How does your dysphoria feel?
Dr. phil., born 1949; Psychological psychotherapist; Psychoanalyst; Professor of Sexual Sciences at the Medical Faculty of the University Medical Center Hamburg-Eppendorf, Institute for Sexual Research and Forensic Psychiatry, Martinistraße 52, 20246 Hamburg. [email protected]
introductionGender identity is addressed when there is uncertainty about gender identity, such as the presence of infertility ("Am I a real woman, a real man?"), Body and gender identity experience mismatch as in the case of the Transsexuality, or experience of identity in the presence of an ambiguous male or female body, as in the case of Intersex is up for discussion. In the second half of the 20th century, medicine and psychology had set themselves the goal of "healing", that is, preferably eliminating, abnormalities and deviations in the physical and psychological areas of the male or female gender. Children and adults should not only have a male or female body that is as unambiguous as possible, but also a stable male or female gender identity - and these should match. Thinking was determined by a binary concept of gender.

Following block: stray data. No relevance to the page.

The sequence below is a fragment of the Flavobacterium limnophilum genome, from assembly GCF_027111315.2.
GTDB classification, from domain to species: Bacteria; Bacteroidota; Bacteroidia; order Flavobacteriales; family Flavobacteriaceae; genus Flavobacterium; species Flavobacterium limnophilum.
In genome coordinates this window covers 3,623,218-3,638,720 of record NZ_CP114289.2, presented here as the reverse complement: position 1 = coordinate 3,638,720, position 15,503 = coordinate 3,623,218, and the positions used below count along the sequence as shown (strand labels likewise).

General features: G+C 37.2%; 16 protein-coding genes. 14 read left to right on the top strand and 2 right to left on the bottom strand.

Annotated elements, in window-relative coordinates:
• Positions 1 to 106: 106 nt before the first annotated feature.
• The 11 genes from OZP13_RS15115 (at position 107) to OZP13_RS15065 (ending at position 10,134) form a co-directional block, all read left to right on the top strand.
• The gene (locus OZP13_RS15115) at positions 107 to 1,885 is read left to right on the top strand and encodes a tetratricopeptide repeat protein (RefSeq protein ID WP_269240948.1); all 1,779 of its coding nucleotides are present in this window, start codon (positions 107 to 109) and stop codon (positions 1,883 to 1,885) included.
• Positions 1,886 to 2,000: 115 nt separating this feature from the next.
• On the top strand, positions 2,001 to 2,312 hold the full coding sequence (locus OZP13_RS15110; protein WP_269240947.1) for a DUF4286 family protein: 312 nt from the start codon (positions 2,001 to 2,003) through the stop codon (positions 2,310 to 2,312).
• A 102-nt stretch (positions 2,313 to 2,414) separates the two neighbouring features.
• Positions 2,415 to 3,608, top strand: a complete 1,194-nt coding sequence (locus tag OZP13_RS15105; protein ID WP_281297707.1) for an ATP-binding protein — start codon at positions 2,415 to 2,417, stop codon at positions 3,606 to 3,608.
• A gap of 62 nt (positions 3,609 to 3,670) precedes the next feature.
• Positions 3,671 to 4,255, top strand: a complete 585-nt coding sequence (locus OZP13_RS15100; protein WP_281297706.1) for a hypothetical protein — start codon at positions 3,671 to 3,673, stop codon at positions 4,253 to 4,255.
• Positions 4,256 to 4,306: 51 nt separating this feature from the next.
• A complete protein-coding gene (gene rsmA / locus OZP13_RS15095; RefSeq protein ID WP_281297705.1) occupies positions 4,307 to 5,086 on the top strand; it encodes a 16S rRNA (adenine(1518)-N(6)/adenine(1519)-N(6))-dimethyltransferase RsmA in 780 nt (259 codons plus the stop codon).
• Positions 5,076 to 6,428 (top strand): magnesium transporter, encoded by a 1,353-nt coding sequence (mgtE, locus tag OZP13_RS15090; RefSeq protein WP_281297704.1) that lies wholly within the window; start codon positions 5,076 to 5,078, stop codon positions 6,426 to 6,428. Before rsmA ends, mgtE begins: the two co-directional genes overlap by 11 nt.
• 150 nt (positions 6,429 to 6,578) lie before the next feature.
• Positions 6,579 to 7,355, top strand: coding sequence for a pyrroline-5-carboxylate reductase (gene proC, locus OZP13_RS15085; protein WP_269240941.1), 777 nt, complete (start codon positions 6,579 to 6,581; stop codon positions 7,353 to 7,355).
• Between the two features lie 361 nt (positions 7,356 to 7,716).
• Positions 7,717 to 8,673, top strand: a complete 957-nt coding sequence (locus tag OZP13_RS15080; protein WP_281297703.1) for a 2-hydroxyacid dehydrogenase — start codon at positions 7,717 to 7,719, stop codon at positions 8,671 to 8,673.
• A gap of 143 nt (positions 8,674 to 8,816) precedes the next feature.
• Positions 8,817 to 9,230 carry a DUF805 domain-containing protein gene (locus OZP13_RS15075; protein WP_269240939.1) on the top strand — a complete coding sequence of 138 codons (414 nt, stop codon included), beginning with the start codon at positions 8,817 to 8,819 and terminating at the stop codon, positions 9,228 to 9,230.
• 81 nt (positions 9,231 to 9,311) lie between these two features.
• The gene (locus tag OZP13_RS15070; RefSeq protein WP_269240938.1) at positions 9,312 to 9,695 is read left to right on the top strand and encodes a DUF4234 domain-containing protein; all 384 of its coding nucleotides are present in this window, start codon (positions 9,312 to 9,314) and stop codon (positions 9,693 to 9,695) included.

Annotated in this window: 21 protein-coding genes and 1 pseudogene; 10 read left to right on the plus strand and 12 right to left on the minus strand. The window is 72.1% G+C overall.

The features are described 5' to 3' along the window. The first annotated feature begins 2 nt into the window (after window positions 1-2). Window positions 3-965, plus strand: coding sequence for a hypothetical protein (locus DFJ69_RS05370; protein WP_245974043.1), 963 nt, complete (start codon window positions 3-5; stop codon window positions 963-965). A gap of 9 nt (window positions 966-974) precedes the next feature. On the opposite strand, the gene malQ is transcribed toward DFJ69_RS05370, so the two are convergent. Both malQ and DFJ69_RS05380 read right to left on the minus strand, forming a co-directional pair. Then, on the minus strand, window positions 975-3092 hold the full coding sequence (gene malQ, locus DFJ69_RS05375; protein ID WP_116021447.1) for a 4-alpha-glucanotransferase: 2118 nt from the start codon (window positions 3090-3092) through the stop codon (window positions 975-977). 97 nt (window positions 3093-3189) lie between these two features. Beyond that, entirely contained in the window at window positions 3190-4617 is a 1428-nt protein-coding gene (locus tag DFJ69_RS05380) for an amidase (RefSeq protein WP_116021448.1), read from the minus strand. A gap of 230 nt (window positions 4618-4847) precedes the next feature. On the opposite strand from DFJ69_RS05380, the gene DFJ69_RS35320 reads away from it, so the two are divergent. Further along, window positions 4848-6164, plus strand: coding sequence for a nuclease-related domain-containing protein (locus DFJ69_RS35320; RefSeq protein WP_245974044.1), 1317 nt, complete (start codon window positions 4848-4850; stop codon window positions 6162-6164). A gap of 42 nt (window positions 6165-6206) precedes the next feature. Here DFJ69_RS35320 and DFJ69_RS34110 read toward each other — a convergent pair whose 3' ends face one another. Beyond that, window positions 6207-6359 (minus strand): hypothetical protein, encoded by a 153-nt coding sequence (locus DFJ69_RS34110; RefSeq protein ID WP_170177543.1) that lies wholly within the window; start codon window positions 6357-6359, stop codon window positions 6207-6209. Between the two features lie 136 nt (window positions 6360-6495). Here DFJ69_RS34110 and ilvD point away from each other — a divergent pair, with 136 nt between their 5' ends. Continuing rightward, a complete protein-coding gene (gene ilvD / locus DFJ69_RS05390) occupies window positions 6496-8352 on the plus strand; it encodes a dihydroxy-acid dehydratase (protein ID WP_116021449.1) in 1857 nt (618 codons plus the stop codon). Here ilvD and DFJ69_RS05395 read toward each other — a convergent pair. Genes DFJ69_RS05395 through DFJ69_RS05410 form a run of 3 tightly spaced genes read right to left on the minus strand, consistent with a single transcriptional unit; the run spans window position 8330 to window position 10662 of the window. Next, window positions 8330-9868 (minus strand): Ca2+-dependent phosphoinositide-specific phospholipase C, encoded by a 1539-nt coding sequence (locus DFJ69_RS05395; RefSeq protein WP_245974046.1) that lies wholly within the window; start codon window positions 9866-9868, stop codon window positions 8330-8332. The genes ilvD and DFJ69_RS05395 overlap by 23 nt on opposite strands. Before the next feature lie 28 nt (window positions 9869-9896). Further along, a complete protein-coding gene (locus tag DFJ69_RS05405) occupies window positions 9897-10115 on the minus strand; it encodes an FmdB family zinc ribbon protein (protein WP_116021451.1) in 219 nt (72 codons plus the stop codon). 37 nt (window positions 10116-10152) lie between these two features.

When treating people whose body and gender experience do not correspond to one another, not only what a male, female or intersexual body is, but also what a male, female or ambiguous gender identity is. In most cases, however, there is no further definition of what is actually understood by the term gender identity, and the binary is not questioned. It must be taken into account that terms relating to psychosexual development are used inconsistently.